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Thumbnail of Charles R. Drysdale (source)
Charles R. Drysdale
(1829 - 2 Dec 1907)

British physician and public health scientist . He wrote The Life and Writings of Thomas R. Malthus. He also published books on the topics of syphilis, the evils of prostitution and the dangers of tobacco smoking.


by Charles R. Drysdale

To the Editor of The Times

Charles Drysdale - head and shoulders
Charles Drysdale (source)

Sir,—The enormous consumption of tobacco in all European States, makes it, in my opinion, very important to examine whether it, in any form, is sanctioned by medical experience. In the forms of the raw and the manufactured article we probably pay some £15,000,000 a year in this country for tobacco—i.e., the male population does. In Holland, more money is said to be spent on tobacco than on bread.

In my opinion all this consumption is far worse than waste; it is a real vice—i.e. a practice deleterious to health and vitality, and has, in little more than three centuries, invaded the whole of civilisation. The alkaloids contained in tobacco, whether chewed, snuffed, or smoked, are extremely poisonous. Chewers absorb a small quantity of an alkaloid nicotine, so poisonous that the amount of it contained in the infusion of one cigar would suffice to kill two men; and smokers absorb in the saliva and by the mucous membranes of the mouth small quantities of a variety of poisonous alkalies not much less fatal to life than nicotine. The smoker or chewer who uses tobacco for the first time exhibits symptoms of acute poisoning in the form of nausea, vomiting, vertigo, and prostration, which have been known in some recorded cases to produce death. Custom makes the system tolerate the poison just as it tolerates opium or arsenic. Smoking accelerates the pulse from the paralysing effect of the nicotine on the nerves, which affect the callibre of the small arteries. It will raise the pulse from 74 to 112 beats per minute, and accelerate the number of respirations. Dr Blatin gave small doses of tobacco to dogs in their food daily; and this caused the poor animals to lose appetite, to have diarrhœa, swelling of the gums, and loosening of the teeth, which was followed by palsy of the hind legs, blindness, deafness, and death from asthenia. Smokers and chewers of tobacco, in my experience, have many of such symptoms. They are subject to most annoying palpitations of the heart, to hoarseness, to blackening of the teeth and swelling of the gums, to weakness A sight, going on to blindness (amaurosis), and to various forms of dyspepsia, with or without diarrhœa. I have seen several well marked cases of nicotic blindness in young men under thirty who had chewed, for chewing is, of course, as it affords nicotine to the blood, much more rapidly poisonous than smoking; but the long-continued smoking of shag tobacco, or, above all, of Cavendish tobacco, in quantities of from half an ounce daily, very frequently causes blindness in men of forty. The irritation of tobacco on the tongue, and of pipes on the lips, causes a form of cancer. There are many diseases noticed among the factory workers in the Royal Factory near Vienna. Dr. Kostral observed a certain number of deaths among the boys and girls in that establishment, which were due to nicotism. Of 100 boys, from 12 to 16 years, 72 fell sick in the first six months of their stay in the factory. The factory women aborted frequently, and their infants were frequently poisoned by the nicotine in their mothers’ milk. Of 506 births occurring in three years, there were eleven still births, and 206 of the infants died shortly; 101 of them from diseases of the brain with convulsions. And it was a notable fact that the great majority of these deaths occurred when the mothers recommenced to work in the factory.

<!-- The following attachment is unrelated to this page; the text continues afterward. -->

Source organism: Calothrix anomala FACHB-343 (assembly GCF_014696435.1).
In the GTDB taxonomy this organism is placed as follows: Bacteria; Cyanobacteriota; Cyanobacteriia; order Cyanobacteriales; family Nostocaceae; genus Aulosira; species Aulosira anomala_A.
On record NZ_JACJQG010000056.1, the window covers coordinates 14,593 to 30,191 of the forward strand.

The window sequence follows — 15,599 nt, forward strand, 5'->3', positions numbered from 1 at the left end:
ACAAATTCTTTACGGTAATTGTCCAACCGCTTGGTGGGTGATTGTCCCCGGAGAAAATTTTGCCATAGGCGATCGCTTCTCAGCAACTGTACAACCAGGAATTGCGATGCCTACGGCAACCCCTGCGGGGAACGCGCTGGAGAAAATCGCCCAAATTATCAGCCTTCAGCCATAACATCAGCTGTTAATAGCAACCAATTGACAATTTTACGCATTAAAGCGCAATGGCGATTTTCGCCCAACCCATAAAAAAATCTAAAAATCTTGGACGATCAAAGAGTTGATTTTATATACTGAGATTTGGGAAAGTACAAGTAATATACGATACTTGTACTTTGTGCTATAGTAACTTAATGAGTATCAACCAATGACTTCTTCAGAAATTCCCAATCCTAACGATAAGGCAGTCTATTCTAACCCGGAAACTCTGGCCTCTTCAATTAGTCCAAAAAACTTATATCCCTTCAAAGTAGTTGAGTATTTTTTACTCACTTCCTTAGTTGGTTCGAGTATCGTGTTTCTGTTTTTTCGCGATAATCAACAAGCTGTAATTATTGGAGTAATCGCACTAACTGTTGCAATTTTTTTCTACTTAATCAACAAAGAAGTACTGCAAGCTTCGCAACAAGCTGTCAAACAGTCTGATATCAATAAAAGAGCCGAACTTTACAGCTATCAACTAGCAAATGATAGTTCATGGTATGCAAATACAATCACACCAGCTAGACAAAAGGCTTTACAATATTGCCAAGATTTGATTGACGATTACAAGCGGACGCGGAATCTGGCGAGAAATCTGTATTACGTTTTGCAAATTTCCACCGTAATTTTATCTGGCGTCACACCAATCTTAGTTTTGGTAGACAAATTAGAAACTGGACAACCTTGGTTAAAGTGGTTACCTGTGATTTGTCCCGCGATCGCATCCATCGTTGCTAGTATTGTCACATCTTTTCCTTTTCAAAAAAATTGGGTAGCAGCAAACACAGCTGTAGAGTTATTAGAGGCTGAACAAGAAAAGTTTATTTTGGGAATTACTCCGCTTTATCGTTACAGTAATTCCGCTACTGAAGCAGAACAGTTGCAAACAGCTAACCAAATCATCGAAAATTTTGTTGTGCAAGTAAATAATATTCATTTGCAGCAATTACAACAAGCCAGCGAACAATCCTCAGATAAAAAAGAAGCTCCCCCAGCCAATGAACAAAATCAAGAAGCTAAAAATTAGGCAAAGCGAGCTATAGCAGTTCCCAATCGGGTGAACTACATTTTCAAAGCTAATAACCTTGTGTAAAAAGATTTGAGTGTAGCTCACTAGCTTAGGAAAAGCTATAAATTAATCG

English and French people smoke much stronger and more poisonous tobaccoes than the Germans or Turks. Lotet-Garonne tobacco contains 8 per cent, of nicotine; shag contains about 7 per cent. Need we wonder that many persons in this country and in France are irretrievably injured in health by such poisonous tobaccoes? Bertillon found that the youths in the Polytechnic Schools in Paris who smoked were much less likely to obtain certificates for proficiency than the non-smokers. Sir Benjamin Brodie Sir W. Jenner, Mr G. Critchett, and a perfect host of leading European medical men have inveighed against tobacco. My own experience makes me put down the causation of quite a host of ailments to the use of tobacco in some form. In conclusion, I think that the use of tobacco is one of the most evident of all the retrograde influences of our time. It invades all classes, destroys social life, and is turning, to use the words of Mantegazza, the whole of Europe into a cigar divan.

I am, &c.,
Charles R. Drysdale, M.D., M.R.C.P., London, F.R.C.S. England,
Senior Physician to the Metropolitan Free Hospital.
17. Woburn Place, W.C.

Letter to The Times (25 Sep 1878). Reprinted in Timaru Herald (29 Nov 1878), 29, No. 1309, 3. (source)

See also:
  • Science Quotes by Charles R. Drysdale.
  • 2 Dec - short biography, births, deaths and events on date of Drysdale's death.
  • Charles Drysdale - Tobacco and the Diseases It Produces - Tobacco Chemicals (1875)
  • The Dangers of Smoking - A Reminiscence by Hudson Maxim (1924)
  • Tobacco: A Cultural History of How an Exotic Plant Seduced Civilization, by Iain Gately. - book suggestion.
  • Booklist for Tobacco Health History.

Nature bears long with those who wrong her. She is patient under abuse. But when abuse has gone too far, when the time of reckoning finally comes, she is equally slow to be appeased and to turn away her wrath. (1882) -- Nathaniel Egleston, who was writing then about deforestation, but speaks equally well about the danger of climate change today.
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